I want to say that:

I worked on enabling Marketing and Engineering teams during several product launches.

Is "during" the right word to use here? Should it be "through"? How do I know which is the right preposition to use?


First, I think you probably mean to say "I worked to enable" not "I worked on enabling", or even simpler "I enabled". The problem with "worked on enabling" is it has the connotation of something that took a long time to complete, like:

  • I worked on the Hoover Dam.
  • I'm working on my anger issues; I've worked on them and seen improvement.
  • I worked on the staff of a newspaper for my first job.

You don't want to convey the idea that it took you a long time to enable the teams so that's why the alternatives I suggest are preferable.

Now examining:

  • I enabled Marketing and Engineering teams during several product launches, versus
  • I enabled Marketing and Engineering teams through several product launches

The first version, using "during", connotes that this work was periodic, that there would be a product launch, and you would need to shift gears and move into enabling mode, and then the launch would end, and you would switch to a different type of work for a period. The second version, using "through", connotes that this work was continuous, that another product would probably start being launched even before the first was done launching, and therefore year-round you were focused on enabling these teams participating in the product launches. I don't think either word has a better connotation to it or would be more helpful on a resume than the other, so you probably just want to use whichever word is more accurate.

  • But how do you enable a team? You could enable a team to do something. But wouldn't it be better to facilitate the team's work? Brillig, if a question isn't well posed, it's best not to answer it. – aparente001 May 23 '17 at 3:33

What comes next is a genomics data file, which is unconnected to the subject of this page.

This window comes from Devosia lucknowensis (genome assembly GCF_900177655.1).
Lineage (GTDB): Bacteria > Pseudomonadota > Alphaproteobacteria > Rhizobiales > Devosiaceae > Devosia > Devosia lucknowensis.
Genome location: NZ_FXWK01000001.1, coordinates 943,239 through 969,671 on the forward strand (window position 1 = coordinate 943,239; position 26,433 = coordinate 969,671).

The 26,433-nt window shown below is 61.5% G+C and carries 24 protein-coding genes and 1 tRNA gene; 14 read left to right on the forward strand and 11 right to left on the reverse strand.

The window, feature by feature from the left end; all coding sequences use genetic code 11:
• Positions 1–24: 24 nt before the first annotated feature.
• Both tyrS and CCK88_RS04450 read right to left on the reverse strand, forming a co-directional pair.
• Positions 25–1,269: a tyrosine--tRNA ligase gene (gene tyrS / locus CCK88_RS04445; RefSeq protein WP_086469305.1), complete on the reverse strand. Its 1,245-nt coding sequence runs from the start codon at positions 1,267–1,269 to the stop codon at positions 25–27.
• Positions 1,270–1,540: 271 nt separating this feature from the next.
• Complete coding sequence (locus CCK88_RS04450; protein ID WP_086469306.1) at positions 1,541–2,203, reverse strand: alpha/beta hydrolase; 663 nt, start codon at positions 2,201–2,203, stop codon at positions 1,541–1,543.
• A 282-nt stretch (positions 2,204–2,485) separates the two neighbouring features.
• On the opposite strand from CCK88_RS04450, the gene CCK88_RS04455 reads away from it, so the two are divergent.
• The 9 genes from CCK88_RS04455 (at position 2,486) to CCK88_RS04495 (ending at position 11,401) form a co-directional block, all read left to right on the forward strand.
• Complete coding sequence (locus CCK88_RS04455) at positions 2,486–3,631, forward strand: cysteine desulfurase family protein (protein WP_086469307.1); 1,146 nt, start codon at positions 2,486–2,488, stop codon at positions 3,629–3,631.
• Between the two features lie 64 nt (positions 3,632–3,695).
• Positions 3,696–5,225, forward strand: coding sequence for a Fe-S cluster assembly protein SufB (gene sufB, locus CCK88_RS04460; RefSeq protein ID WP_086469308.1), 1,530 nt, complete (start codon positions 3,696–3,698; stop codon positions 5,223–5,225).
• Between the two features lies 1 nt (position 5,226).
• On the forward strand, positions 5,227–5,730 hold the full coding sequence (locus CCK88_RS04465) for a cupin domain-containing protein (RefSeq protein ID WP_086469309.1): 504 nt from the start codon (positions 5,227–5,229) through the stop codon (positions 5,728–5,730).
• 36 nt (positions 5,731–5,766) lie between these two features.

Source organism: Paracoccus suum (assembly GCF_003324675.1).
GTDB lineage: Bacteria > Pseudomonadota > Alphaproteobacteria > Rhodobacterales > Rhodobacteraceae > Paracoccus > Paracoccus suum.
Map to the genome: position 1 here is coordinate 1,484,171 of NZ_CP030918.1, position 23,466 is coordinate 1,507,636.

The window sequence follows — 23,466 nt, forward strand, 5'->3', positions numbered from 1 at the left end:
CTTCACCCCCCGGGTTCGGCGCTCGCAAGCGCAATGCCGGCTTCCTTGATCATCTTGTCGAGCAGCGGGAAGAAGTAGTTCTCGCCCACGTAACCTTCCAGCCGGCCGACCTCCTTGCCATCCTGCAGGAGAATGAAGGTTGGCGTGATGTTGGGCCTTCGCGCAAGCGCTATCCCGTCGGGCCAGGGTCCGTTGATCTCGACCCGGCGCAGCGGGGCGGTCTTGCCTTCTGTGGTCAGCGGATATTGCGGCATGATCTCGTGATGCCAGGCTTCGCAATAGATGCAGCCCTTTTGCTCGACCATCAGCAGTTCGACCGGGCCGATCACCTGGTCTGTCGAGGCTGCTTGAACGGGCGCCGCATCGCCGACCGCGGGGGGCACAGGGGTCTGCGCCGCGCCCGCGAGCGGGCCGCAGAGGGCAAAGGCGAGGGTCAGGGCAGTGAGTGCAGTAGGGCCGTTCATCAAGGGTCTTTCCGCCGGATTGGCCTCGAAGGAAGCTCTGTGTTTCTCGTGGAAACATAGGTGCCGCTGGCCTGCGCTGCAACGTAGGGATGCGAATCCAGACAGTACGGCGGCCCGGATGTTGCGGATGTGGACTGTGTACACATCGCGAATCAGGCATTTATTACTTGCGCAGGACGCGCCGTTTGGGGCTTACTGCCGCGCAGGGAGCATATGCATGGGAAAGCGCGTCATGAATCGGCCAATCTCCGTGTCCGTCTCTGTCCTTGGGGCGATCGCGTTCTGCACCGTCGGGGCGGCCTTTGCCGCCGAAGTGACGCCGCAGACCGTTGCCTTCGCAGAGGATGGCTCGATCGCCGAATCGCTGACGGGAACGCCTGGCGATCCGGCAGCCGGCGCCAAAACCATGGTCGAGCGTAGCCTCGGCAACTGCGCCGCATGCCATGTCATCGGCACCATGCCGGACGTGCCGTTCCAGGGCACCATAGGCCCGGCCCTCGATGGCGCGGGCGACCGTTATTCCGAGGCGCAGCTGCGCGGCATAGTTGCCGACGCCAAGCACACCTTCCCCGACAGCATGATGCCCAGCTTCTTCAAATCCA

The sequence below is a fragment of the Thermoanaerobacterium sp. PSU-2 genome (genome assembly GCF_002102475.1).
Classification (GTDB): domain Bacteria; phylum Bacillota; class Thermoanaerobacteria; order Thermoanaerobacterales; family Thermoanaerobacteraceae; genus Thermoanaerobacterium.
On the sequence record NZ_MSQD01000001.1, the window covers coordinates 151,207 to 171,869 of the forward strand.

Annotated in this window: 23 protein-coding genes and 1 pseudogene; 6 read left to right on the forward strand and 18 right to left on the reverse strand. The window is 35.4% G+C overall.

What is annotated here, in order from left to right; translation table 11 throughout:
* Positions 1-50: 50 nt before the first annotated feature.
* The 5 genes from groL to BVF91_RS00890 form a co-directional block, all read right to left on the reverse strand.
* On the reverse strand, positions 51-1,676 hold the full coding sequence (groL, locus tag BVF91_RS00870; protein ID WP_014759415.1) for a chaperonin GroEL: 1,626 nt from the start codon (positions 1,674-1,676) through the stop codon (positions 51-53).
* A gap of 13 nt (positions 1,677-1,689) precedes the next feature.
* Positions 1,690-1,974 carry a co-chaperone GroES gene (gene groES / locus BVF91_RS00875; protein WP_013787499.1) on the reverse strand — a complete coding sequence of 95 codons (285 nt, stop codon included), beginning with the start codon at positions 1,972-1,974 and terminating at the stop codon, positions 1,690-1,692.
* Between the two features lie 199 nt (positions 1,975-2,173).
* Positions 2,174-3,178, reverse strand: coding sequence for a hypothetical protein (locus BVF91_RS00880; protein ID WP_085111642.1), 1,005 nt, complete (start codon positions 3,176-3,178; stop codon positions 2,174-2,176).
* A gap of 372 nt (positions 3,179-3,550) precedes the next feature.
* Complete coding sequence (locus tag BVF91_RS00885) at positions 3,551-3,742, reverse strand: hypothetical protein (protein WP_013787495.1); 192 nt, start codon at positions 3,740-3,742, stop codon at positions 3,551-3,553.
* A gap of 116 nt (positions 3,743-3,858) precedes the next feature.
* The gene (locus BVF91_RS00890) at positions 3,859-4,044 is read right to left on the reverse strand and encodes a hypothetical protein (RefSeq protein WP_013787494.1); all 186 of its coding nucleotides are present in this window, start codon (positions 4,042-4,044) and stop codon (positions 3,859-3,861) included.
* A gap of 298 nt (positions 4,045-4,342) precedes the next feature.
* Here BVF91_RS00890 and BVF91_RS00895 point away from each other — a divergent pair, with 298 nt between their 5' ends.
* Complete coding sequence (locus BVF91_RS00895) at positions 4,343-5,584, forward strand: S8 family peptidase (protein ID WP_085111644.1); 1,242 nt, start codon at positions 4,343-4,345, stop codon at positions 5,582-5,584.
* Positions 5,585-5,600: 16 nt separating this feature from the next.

• Enabling a team is common business language. I didn't introduce the term - it was in the original question - I just suggested making it less wordy. Also, there are many cases I can think of where enable would be appropriate and not facilitate - if he works in IT, he may enable the engineering and marketing teams by providing them IT support but he's not going to put on his engineering cap and start facilitating their engineering analysis. It seems your understanding is mostly academic and you're struggling with how business terminology is actually used, but that's no reason to downvote me. – Brillig May 23 '17 at 3:49
  • Thank you. In face of what you said, "during" is what I was looking for. Do you know a good place with all the different prepositions' meaning? – John Assymptoth May 23 '17 at 6:50
  • 1
    @JohnAssymptoth - I googled and found a list with example sentences that might be helpful: grammar.yourdictionary.com/parts-of-speech/prepositions/… – aparente001 May 26 '17 at 2:44
  • 1
    @aparente001 will do! I've been looking for a decent question to ask so I can get the "student" badge! – Brillig May 26 '17 at 21:05

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